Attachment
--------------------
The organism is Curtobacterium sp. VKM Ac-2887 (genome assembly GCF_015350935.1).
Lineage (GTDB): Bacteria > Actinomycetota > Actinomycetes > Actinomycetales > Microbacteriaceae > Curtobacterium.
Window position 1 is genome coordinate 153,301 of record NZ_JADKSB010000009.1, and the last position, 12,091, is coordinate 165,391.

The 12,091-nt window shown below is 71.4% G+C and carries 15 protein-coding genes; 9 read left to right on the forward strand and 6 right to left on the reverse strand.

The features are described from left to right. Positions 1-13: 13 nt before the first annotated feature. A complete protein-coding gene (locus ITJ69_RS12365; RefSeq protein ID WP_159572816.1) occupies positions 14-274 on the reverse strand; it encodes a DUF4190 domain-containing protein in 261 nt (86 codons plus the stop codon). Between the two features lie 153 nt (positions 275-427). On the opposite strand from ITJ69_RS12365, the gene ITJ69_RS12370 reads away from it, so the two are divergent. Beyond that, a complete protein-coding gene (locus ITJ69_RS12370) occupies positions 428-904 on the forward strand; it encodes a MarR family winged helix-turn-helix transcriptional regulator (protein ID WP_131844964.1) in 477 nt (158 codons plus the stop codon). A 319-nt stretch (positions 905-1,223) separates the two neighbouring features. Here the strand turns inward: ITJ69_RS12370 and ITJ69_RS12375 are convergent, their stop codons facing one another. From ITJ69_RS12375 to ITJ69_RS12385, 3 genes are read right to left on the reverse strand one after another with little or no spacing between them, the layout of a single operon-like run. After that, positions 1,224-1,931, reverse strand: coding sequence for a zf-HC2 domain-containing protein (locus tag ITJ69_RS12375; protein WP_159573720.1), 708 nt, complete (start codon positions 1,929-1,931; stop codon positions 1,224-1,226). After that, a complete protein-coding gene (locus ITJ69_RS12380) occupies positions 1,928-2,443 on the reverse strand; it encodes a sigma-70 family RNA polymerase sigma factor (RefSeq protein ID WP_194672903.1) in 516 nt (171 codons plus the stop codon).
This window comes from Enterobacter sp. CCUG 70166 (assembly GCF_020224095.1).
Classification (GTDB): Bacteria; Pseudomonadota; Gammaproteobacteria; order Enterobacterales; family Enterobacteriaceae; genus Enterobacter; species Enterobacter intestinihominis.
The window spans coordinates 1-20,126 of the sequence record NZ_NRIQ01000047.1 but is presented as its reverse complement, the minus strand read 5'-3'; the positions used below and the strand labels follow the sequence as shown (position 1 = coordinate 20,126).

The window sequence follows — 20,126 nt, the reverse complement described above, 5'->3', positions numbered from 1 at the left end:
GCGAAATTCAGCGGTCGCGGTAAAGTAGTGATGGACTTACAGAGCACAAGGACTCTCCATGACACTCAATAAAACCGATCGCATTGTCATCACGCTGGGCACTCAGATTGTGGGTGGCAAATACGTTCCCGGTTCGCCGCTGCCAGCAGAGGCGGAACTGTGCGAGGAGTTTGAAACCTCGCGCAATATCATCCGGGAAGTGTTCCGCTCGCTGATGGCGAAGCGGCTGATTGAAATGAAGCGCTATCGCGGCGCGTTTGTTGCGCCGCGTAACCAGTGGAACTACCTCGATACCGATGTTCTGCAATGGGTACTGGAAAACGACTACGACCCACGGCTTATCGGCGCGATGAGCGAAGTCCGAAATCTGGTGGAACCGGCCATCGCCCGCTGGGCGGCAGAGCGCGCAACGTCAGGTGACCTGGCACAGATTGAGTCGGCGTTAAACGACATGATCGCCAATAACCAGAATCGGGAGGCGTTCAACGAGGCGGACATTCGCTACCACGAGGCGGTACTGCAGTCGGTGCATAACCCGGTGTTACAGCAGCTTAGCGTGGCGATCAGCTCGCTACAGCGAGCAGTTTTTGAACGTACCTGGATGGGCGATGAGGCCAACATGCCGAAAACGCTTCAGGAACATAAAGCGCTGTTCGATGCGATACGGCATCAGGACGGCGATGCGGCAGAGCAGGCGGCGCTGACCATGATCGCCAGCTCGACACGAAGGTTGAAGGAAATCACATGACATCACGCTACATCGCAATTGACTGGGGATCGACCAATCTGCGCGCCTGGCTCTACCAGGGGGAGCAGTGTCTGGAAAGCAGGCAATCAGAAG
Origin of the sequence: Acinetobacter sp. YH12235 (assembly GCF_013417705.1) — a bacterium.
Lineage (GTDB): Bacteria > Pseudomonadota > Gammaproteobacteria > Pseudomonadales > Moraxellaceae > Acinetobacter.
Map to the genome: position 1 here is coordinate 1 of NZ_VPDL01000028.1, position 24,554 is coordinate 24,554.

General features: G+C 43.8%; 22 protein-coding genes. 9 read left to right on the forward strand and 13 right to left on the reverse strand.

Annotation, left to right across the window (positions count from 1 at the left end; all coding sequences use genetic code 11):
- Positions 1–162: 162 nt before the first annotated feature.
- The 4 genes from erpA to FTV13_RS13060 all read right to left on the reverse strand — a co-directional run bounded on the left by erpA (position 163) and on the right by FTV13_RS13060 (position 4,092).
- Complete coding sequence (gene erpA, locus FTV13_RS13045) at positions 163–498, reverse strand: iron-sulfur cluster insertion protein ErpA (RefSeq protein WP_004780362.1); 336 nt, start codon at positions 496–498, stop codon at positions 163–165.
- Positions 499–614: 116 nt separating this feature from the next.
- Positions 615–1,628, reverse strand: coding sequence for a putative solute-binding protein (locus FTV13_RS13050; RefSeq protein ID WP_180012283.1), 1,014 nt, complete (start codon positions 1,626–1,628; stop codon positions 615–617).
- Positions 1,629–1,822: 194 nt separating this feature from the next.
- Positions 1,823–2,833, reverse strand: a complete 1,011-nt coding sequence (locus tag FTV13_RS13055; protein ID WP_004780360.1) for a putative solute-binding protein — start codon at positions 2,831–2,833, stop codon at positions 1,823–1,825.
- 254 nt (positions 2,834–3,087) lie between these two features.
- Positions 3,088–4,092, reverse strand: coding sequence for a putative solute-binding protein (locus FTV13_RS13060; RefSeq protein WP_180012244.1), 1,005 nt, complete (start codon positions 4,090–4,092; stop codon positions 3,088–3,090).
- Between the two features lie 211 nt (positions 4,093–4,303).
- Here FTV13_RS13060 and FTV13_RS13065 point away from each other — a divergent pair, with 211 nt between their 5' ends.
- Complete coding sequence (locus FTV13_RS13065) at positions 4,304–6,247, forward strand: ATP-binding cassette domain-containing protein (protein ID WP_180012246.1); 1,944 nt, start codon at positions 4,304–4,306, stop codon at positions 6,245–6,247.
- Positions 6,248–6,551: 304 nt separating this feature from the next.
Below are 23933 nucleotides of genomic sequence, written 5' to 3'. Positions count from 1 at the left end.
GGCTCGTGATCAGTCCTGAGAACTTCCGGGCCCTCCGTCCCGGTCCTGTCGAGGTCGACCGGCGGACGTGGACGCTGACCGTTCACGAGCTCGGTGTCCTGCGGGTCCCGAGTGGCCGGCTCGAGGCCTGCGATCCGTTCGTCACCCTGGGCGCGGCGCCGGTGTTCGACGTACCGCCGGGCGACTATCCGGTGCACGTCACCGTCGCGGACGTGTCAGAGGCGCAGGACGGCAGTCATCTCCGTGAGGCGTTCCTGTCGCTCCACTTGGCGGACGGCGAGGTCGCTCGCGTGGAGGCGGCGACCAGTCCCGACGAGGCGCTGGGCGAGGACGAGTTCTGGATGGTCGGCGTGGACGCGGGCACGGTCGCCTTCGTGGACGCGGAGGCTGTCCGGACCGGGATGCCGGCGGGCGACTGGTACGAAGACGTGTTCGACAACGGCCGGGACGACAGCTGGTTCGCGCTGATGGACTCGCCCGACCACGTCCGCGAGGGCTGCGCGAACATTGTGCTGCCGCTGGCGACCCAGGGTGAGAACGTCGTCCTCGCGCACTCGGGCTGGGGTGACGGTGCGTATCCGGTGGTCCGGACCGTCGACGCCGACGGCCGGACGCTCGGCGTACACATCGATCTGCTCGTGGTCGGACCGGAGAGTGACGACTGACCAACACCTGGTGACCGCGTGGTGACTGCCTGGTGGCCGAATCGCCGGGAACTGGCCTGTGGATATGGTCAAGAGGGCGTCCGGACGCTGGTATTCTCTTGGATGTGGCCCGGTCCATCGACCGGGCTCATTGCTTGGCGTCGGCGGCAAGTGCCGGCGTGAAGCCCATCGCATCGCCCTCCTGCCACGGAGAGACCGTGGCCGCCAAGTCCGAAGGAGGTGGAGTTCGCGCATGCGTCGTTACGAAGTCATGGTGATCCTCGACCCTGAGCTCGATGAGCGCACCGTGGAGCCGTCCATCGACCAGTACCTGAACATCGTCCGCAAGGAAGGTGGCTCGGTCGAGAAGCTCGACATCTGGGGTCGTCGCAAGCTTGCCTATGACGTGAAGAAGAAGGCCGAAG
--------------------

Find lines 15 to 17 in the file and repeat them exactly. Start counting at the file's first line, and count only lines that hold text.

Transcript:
Annotation, left to right across the window (positions count from 1 at the left end; all coding sequences use genetic code 11):
- Positions 1–162: 162 nt before the first annotated feature.
- The 4 genes from erpA to FTV13_RS13060 all read right to left on the reverse strand — a co-directional run bounded on the left by erpA (position 163) and on the right by FTV13_RS13060 (position 4,092).